Over the past two months, as China's maritime disputes with Japan, the Philippines, and Vietnam have escalated, most foreign observers and American officials, though worried, have shown little concern that the conflicts would explode into a full-scale war. After all, for more than three decades China has profited enormously from being part of the global economic system. Its military, though growing, remains far less technologically advanced than American armed forces. And for 30 years, predictions that China one day would try to dominate its region by force have always been proven wrong.
Repeated warnings, with nothing coming of them, created a boy-who-cried-wolf scenario in Washington. In the early 1990s many human-rights activists, including some Democratic politicians, worried that China, ostracized after the Tiananmen crackdown, would lash out. China indeed fired missiles near Taiwan in 1995, but after the Clinton administration sent aircraft carriers into the Taiwan Strait, Beijing backed down. Instead it launched a charm offensive aimed at its neighbors, boosting aid, investment, and cultural diplomacy across the region. Western foreign policy leaders and China experts have come to assume that China has too much invested in the world today to smash it up. Beijing has "embraced global institutions and their rules and norms. … [That] has helped guide its spectacular economic growth and integration into the world economy," notes China specialist Wendy Dobson of the University of Toronto, in a typical commentary about Beijing's role in the world.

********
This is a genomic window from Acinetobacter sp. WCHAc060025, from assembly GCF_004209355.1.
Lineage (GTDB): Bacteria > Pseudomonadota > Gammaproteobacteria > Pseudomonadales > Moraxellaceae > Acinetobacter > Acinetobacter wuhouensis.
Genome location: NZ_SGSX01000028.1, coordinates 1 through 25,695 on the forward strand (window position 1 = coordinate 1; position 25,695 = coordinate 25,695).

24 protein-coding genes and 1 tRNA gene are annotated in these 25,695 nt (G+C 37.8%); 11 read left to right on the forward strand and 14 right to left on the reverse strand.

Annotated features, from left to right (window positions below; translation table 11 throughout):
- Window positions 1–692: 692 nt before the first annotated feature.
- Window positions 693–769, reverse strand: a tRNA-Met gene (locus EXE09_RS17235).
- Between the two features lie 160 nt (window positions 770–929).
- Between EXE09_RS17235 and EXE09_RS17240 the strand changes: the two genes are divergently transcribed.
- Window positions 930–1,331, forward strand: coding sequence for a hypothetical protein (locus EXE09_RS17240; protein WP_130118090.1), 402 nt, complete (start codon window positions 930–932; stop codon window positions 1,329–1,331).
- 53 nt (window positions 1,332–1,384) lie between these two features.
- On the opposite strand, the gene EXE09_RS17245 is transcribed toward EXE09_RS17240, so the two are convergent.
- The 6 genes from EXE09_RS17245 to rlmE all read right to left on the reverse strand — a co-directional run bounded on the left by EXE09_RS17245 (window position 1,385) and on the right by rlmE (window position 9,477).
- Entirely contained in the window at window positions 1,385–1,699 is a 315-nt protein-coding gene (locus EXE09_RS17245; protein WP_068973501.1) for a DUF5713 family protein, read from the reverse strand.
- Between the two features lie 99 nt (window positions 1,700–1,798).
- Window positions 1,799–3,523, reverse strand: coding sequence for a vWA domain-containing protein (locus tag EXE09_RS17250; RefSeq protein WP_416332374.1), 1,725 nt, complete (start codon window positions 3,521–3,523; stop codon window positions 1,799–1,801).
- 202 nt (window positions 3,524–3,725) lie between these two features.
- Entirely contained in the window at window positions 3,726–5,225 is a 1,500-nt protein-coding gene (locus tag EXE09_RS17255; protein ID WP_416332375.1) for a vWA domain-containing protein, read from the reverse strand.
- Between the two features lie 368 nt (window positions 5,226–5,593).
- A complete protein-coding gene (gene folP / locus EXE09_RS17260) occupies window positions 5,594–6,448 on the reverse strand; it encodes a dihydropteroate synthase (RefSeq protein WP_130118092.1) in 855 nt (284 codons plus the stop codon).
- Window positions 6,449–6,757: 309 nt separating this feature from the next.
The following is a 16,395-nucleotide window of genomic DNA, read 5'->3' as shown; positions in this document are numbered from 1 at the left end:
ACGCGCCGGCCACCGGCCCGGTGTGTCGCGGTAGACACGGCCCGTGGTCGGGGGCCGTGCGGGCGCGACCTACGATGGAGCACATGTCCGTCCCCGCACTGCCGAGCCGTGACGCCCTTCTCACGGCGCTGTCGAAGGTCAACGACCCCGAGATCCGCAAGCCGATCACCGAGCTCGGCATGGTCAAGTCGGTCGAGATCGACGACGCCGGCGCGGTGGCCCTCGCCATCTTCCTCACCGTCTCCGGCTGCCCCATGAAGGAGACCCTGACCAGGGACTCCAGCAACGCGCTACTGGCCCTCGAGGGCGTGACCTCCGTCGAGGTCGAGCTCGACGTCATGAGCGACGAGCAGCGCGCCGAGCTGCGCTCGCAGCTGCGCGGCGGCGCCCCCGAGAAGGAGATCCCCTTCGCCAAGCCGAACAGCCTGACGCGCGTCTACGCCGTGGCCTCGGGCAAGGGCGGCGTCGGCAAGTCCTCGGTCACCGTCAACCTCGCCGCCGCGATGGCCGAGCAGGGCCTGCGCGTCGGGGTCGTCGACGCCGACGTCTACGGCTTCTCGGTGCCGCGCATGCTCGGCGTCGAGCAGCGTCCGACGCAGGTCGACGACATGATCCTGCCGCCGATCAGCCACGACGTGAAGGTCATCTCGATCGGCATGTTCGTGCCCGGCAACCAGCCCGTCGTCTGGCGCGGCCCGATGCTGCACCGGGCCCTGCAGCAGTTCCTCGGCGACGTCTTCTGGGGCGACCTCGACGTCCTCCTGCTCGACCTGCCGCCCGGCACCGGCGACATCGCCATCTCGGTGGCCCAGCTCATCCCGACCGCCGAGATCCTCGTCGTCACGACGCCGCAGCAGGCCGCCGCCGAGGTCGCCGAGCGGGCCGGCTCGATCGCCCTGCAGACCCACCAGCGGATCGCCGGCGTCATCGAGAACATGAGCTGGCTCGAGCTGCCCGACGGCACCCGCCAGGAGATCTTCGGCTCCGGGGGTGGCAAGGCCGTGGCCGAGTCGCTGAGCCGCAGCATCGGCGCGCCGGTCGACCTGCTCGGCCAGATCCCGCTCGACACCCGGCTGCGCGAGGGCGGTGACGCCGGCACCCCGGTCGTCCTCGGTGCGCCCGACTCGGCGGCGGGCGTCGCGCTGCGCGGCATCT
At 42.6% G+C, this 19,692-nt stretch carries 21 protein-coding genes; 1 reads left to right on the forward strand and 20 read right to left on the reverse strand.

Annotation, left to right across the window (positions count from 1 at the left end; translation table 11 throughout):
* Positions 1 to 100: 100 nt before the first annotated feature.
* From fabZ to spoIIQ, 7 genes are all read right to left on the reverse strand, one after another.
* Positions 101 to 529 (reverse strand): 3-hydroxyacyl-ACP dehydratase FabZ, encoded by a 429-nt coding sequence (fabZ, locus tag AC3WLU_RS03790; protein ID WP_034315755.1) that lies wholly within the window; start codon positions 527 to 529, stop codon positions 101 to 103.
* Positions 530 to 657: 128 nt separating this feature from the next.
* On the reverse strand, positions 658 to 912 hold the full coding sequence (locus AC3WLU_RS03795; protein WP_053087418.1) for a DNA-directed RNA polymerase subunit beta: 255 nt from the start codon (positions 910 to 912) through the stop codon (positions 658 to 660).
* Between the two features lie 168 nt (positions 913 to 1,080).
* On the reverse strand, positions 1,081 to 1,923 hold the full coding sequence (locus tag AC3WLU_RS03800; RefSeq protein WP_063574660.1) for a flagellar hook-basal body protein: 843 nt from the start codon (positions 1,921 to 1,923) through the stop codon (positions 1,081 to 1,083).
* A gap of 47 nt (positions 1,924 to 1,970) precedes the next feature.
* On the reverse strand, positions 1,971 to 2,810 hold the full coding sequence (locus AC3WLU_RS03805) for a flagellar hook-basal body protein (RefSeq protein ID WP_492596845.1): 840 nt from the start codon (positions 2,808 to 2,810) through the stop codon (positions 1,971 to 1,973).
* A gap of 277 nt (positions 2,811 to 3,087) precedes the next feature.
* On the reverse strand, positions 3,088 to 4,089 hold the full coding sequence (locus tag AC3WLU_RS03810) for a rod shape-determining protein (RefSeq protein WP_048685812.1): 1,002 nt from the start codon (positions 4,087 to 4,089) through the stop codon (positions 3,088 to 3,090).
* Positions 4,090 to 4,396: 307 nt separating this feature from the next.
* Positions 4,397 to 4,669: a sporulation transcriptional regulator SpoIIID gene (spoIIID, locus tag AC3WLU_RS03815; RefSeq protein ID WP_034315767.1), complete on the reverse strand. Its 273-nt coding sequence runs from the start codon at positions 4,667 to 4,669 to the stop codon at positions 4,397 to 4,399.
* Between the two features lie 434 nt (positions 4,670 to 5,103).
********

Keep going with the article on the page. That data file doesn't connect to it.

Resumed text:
But this time the wolf might actually be here. China's highly nationalistic new leadership may no longer simply accede to the existing international economic and security order; instead it appears to want to change that order, even if that means harming some of China's most important trade ties.